Before the days of the present National League, the top levels of non-league football were the top divisions of the Southern, Northern and Isthmian Leagues. Yeovil Town played their matches in the Southern League Premier Division.
The 1970s were a time when there was no automatic relegation from and promotion to the Football League and although Yeovil were Southern League Champions on a number of occasions, their applications to be elected to the Football League were unsuccessful.
Going to watch Yeovil Town in the 1970s was always a special moment, Yeovil was a small club with a large and noisy following, home crowds averaged over 2,000, a number that often dwarfed the attendances enjoyed by some of their rivals.
The advent of the Football Conference, predecessor of the National League, saw Yeovil’s fortunes decline. While clubs like Wimbledon and Wigan Athletic gained promotion to the Football League, Yeovil slipped. In the 1980s and the 1990s, they were twice relegated from the fifth tier of English football, to play their games at grounds where crowds might number no more than a couple of hundred. Relegation and geographical factors required Yeovil not to play their football in the Southern League from which they had come, but in the Isthmian League, a league for clubs from London and the Home Counties.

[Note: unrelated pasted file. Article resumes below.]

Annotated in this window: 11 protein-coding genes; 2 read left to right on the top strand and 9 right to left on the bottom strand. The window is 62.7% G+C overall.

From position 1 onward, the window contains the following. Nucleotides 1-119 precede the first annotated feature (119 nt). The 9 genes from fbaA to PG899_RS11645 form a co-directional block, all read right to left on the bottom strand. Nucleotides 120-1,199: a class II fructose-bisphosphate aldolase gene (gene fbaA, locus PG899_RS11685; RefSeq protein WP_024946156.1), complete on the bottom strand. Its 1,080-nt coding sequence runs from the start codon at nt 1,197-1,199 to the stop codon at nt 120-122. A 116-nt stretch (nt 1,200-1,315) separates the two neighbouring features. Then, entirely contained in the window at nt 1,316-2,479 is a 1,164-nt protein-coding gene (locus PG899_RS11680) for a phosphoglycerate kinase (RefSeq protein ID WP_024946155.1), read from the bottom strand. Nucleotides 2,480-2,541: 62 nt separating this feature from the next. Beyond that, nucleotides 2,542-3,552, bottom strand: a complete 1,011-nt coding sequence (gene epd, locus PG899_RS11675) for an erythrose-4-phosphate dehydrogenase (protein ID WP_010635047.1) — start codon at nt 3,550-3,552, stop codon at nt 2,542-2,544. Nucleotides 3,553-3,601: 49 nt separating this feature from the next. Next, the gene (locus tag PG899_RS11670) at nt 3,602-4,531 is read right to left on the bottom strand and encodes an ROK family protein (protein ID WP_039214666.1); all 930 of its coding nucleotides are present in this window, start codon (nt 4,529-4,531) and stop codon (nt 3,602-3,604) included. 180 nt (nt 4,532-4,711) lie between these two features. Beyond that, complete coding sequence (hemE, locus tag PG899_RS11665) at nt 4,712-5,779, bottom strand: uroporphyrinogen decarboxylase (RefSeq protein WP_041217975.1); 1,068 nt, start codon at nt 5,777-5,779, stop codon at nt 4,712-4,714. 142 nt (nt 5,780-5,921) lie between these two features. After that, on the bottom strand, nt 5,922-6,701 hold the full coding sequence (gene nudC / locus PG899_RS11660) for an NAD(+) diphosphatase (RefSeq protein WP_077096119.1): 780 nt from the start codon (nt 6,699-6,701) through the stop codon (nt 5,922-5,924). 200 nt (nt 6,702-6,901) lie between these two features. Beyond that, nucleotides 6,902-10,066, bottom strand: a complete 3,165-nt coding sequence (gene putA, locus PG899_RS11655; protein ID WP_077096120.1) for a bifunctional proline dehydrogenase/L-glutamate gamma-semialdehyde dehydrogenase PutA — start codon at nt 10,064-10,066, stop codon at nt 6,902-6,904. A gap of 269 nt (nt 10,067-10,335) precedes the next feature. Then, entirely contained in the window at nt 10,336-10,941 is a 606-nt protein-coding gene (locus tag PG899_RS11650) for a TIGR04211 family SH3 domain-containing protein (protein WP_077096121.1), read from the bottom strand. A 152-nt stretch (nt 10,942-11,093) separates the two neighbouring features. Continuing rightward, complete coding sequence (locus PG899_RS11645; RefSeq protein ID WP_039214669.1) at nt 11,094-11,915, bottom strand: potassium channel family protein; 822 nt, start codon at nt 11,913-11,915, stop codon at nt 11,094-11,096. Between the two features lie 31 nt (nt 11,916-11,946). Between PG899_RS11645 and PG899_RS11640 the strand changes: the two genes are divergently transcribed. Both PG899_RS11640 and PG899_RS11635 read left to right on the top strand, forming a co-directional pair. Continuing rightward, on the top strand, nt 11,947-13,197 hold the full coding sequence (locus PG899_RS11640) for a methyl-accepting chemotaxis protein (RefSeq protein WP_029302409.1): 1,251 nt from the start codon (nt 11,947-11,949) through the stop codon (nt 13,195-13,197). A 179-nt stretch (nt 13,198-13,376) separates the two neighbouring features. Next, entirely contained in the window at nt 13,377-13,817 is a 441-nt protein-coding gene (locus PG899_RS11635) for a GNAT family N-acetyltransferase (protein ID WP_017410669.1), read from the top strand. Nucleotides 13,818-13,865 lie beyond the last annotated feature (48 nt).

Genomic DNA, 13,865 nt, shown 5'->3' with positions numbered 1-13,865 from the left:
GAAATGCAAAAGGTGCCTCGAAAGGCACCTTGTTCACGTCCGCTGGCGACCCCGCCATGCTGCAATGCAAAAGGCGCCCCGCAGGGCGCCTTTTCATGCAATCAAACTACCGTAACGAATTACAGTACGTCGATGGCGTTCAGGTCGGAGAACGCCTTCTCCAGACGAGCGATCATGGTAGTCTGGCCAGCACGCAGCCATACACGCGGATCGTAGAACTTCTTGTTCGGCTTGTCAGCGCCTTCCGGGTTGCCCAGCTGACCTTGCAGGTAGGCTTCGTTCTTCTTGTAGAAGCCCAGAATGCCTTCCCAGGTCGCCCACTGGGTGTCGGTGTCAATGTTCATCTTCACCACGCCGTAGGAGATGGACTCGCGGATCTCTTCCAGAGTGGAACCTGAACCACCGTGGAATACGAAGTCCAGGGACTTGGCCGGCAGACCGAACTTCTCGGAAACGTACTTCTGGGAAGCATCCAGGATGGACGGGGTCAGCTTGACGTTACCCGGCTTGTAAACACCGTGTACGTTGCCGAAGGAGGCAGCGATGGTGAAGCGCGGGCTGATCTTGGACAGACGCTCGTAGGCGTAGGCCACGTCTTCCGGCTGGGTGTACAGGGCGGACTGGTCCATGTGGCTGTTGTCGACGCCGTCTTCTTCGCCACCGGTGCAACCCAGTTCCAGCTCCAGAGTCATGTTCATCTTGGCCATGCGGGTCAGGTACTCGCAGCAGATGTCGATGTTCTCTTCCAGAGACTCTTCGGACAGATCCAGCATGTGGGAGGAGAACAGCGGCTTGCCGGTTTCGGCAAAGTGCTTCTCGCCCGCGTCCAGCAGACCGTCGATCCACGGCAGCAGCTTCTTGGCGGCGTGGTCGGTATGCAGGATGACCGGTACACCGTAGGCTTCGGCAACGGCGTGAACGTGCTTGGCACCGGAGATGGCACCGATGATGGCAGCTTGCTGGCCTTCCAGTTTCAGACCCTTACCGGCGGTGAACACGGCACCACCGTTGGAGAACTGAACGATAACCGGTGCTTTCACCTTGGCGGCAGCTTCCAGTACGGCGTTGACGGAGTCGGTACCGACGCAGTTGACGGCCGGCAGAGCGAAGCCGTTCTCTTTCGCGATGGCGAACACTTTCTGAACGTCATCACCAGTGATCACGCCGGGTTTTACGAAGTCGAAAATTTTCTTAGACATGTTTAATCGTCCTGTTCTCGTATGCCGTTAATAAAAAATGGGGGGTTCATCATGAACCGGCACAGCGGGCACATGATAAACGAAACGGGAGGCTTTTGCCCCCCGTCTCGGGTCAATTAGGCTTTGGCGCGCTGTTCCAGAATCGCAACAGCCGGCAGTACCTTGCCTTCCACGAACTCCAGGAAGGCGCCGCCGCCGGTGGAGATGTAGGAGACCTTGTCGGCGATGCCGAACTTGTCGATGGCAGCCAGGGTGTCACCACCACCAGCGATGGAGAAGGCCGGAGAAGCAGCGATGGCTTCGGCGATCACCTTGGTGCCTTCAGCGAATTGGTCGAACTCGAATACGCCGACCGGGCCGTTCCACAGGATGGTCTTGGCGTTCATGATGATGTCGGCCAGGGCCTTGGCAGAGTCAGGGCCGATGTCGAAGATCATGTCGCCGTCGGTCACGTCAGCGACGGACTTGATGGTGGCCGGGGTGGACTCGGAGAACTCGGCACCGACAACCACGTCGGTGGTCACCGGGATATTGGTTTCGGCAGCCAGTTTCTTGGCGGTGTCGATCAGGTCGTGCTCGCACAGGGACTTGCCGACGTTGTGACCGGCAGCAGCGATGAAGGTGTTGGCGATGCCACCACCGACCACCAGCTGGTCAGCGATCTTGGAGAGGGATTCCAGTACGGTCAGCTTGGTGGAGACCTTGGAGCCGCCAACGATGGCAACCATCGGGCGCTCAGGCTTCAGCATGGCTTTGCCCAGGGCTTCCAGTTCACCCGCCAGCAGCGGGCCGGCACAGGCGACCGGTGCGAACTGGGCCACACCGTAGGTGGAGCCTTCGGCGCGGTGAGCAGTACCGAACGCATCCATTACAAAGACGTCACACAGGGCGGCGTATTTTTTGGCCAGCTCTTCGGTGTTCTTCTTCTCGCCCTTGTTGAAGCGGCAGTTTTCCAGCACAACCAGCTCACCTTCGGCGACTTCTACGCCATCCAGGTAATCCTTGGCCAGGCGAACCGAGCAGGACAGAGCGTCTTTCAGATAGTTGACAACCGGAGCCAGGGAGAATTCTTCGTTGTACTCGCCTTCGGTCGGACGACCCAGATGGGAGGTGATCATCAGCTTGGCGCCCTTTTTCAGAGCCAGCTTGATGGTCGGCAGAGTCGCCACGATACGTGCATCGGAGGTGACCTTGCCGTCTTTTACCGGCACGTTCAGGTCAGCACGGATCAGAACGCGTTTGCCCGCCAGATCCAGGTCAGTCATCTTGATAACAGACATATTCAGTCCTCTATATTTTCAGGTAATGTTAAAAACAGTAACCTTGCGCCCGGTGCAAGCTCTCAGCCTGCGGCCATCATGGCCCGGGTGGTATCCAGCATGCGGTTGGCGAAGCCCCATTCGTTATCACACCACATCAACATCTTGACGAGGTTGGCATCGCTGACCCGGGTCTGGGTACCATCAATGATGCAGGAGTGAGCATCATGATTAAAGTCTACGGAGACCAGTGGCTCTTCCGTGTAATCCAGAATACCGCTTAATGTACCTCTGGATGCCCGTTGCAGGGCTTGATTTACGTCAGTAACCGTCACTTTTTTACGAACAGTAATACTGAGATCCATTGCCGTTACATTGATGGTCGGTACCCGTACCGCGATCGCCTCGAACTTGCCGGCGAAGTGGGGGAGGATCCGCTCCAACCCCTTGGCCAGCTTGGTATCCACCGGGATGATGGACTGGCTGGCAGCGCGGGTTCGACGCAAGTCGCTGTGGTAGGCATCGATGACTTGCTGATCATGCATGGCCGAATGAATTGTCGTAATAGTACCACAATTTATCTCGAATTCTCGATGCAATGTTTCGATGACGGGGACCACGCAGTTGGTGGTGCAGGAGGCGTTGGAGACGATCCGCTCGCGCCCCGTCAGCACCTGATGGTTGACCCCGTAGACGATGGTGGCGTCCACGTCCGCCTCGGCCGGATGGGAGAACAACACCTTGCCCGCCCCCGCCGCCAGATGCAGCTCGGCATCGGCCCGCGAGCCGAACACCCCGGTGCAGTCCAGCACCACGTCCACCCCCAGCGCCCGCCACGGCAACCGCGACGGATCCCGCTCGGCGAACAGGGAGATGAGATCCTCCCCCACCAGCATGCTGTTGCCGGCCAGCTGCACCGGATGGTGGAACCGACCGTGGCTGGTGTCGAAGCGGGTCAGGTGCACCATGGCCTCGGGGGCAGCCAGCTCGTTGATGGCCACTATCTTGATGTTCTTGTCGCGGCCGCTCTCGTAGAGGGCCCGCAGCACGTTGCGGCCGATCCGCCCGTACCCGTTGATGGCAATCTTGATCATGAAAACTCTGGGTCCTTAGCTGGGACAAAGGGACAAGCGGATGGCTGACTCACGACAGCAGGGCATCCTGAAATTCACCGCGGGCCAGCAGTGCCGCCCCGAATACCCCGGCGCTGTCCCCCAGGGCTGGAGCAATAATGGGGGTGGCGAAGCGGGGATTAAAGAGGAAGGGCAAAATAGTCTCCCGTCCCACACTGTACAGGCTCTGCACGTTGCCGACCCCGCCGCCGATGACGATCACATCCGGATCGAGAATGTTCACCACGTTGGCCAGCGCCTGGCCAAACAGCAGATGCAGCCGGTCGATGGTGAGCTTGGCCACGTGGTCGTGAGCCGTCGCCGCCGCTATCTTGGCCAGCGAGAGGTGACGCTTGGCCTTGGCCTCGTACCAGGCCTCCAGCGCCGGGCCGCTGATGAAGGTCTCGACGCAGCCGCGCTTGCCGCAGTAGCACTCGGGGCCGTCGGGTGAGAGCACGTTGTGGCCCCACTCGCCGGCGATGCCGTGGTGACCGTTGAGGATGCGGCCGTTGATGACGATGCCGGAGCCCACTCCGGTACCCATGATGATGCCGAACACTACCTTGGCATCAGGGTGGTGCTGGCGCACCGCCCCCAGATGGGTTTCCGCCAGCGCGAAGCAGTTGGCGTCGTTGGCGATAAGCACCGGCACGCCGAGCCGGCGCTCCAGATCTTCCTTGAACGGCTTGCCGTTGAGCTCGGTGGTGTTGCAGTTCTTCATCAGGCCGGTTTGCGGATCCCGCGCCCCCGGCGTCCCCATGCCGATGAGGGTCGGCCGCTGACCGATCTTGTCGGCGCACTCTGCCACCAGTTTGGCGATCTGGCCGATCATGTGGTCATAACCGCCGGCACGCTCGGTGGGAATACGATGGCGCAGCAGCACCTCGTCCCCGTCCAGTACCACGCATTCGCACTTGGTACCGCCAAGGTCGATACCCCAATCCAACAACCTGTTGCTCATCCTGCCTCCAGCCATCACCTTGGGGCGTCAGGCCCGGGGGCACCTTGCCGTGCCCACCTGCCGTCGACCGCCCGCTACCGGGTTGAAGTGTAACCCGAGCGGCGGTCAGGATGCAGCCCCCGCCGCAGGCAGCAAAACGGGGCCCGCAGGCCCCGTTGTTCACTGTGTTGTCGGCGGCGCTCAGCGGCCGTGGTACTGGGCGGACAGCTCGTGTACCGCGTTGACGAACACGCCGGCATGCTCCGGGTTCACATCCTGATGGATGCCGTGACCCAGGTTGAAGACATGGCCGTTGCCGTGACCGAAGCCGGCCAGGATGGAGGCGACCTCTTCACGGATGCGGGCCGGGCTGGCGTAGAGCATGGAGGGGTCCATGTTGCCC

Living in Ireland, the opportunities to watch Yeovil in the years that followed were limited, if there was a match being played when I was visiting Somerset, it was a delight to go along. The new ground, in an industrial estate on the edge of the town, represented huge progress from the old ground with its pitch that sloped from one side to the other.
There was a huge sense of pleasure in seeing Yeovil win a place in the Football League in 2003, and to watch them to rise two further divisions to reach the Championship, albeit for only one season.
After sixteen seasons in the Football League, Yeovil were relegated back to the realms outside of the Football League. The recent seasons have not been happy ones, the club has not been competitive, the results have got steadily worse.
It is not mathematically certain but after yesterday’s home defeat against fellow strugglers Dorking, Yeovil face the prospect of playing in the sixth tier of English football. The title inflation that changed Division 1 to the Premier League, Division 2 to the Championship, Division 3 to League 1, and Division 4 to League 2, means that next season will be played in National League South. The Isthmian League sounded much more exotic.